Anti Corruption Unit Investigations
17. Prior to the formation of the ACU, the ICC had received allegations about corruption from a number of sources and these were passed to my unit for assessment and the potential for investigation. Some of these allegations had been discussed at Executive Board level and others had merely been recorded by the staff of the ICC based at Lords.
18. The staleness of some of these allegations reinforced the need for the establishment of the ACU. We assessed these allegations and they provided important background information and the starting point for interviews of witnesses.
19. The ACU computer based intelligence database uses sophisticated analytical systems, comparable to those used by police services around the world. Our analysis quickly generated important strands for investigation.
20. Detailed interviews have taken place involving people from most of the member countries of the ICC. As a result we now have reasonable grounds to investigate a number of people. These allegations against players, former players, umpires and others within cricket are not yet public knowledge and will be investigated during the next phase of work of the ACU.
Support for Judicial, Criminal and Disciplinary Proceedings
21. In helping to draft the ACU terms of reference, I felt it was important to emphasise the support my unit should give to judicial, criminal and disciplinary enquiries into cricket corruption. The Anti Corruption Unit provides the vital coordination, the lack of which previously inhibited the work of these investigations. The work of the unit has added value to enquiries that could have missed important opportunities as a result of parochialism. We have established a secure computer database and liaison point and I am confident we are seen as an independent force who can assist and help coordinate these enquiries. Although the Anti Corruption Unit has a vital role to play, its members do not have the powers given to judicial inquiries and police forces. It is important we assist these bodies to make good use of their powers in dealing with cricket corruption. Whilst some of our support for these inquiries is already public knowledge, I have summarised below our involvement.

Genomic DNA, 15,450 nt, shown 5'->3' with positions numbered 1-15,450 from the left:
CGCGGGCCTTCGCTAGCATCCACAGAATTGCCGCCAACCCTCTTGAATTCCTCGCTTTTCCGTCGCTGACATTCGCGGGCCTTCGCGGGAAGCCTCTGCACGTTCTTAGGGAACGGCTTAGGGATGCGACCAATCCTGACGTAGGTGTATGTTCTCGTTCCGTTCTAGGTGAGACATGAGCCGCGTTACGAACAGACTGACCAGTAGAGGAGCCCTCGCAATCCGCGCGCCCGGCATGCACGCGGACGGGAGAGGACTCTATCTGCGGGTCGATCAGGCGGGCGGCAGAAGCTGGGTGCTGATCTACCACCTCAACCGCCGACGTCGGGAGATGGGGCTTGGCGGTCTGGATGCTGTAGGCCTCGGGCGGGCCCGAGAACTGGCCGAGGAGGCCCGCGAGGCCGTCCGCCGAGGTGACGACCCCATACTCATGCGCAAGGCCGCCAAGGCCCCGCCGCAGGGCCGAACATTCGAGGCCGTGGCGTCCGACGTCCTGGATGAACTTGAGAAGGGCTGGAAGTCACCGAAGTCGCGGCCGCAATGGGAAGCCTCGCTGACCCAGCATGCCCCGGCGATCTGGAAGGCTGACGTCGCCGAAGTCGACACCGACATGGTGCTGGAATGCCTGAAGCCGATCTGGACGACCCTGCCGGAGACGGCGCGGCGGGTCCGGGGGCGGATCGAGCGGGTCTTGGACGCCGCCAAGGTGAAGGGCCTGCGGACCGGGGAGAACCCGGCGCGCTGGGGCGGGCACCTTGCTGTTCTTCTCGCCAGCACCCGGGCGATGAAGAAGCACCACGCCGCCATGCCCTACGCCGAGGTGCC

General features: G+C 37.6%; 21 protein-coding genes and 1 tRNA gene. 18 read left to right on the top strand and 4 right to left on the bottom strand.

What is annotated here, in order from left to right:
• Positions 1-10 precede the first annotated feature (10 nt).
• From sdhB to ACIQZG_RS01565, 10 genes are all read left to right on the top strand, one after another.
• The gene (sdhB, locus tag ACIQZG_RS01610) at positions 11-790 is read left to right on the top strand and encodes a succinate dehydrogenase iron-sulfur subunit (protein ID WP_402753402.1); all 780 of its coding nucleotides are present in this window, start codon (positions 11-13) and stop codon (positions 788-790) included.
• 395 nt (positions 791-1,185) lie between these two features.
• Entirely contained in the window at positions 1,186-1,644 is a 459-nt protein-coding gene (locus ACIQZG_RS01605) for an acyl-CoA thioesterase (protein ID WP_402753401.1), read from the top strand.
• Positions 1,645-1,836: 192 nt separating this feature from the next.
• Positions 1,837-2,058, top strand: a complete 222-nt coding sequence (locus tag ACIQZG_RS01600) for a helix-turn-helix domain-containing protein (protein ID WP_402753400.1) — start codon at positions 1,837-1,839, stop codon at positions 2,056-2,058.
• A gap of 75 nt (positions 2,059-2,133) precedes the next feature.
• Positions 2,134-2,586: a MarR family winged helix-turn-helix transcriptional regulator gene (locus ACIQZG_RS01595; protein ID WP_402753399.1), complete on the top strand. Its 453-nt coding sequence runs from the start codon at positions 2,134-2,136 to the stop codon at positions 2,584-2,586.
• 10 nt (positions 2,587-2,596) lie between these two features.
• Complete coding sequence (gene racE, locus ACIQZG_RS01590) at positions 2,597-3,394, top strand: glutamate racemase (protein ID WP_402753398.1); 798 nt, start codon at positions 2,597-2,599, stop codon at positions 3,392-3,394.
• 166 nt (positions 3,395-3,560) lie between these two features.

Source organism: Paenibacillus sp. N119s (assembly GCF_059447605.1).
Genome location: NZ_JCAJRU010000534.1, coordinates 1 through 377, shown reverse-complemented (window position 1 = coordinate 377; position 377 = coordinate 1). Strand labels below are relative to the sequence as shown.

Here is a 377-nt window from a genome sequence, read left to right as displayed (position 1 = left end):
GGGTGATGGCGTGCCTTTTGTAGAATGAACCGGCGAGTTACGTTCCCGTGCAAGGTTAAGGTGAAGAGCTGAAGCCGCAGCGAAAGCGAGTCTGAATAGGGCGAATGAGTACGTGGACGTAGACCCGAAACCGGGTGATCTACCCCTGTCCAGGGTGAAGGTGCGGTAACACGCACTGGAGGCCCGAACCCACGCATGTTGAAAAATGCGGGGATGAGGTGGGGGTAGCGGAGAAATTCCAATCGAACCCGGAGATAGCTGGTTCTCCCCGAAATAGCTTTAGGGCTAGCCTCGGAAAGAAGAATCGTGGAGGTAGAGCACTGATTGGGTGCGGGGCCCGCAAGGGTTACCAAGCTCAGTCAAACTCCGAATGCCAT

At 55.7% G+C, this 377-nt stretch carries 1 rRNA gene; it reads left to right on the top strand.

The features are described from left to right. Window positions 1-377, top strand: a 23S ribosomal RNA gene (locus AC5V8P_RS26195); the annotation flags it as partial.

The King Commission - South Africa
22. This investigation focused on allegations made public by the New Delhi Police, that Hansie Cronjč and other South African cricketers had accepted substantial sums of money from an Indian bookmaker for under-performing or ensuring that certain matches had a pre-determined result.
23. Judge King's inquiry team included lawyers, police officers, forensic auditors and others. As a result of this inquiry the United Cricket Board of South Africa banned Hansie Cronjč from playing or other involvement in cricket for life. Two other players were suspended from international cricket for six months.
24. I met Judge King in London and members of my unit went to South Africa to liaise with his team. With Judge King's approval we interviewed Hansie Cronjč on 6 November 2000 to learn from his experience and to help formulate some of the recommendations which appear later in this report.
25. Judge King issued interim reports and will issue a final report in due course. As the King Commission draws to a close we remain in contact to ensure that any residual matters are taken forward by the Anti Corruption Unit and the United Cricket Board of South Africa.
Metropolitan Police - England
26. The Metropolitan Police Service at New Scotland Yard is investigating allegations made by the test players, Chris Lewis of England and Stephen Fleming of New Zealand, that attempts were made by a bookmaker to involve them in cricket corruption. We have been in regular contact with the police enquiry team and have assisted them in a number of material ways. The result of the investigation has been passed to the prosecuting authorities for consideration.
Mail Cricket Editor